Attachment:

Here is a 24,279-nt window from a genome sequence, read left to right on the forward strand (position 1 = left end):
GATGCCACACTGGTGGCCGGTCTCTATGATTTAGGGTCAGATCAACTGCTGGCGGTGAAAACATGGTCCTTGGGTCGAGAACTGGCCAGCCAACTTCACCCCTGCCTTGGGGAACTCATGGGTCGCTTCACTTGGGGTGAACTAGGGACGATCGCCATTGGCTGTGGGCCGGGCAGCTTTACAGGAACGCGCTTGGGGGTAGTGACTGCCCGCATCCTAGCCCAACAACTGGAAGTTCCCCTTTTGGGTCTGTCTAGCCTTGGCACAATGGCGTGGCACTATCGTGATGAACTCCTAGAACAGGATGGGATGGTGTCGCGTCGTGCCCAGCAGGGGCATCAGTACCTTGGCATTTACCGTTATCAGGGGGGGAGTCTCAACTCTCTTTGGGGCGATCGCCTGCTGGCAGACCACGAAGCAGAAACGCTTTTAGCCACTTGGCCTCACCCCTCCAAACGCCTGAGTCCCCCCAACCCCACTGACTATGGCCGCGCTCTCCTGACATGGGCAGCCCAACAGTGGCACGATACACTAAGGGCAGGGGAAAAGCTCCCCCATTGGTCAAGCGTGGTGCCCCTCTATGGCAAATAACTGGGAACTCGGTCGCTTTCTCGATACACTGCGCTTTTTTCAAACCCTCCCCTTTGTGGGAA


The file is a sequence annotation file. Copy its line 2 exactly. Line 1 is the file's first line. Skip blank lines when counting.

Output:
GATGCCACACTGGTGGCCGGTCTCTATGATTTAGGGTCAGATCAACTGCTGGCGGTGAAAACATGGTCCTTGGGTCGAGAACTGGCCAGCCAACTTCACCCCTGCCTTGGGGAACTCATGGGTCGCTTCACTTGGGGTGAACTAGGGACGATCGCCATTGGCTGTGGGCCGGGCAGCTTTACAGGAACGCGCTTGGGGGTAGTGACTGCCCGCATCCTAGCCCAACAACTGGAAGTTCCCCTTTTGGGTCTGTCTAGCCTTGGCACAATGGCGTGGCACTATCGTGATGAACTCCTAGAACAGGATGGGATGGTGTCGCGTCGTGCCCAGCAGGGGCATCAGTACCTTGGCATTTACCGTTATCAGGGGGGGAGTCTCAACTCTCTTTGGGGCGATCGCCTGCTGGCAGACCACGAAGCAGAAACGCTTTTAGCCACTTGGCCTCACCCCTCCAAACGCCTGAGTCCCCCCAACCCCACTGACTATGGCCGCGCTCTCCTGACATGGGCAGCCCAACAGTGGCACGATACACTAAGGGCAGGGGAAAAGCTCCCCCATTGGTCAAGCGTGGTGCCCCTCTATGGCAAATAACTGGGAACTCGGTCGCTTTCTCGATACACTGCGCTTTTTTCAAACCCTCCCCTTTGTGGGAA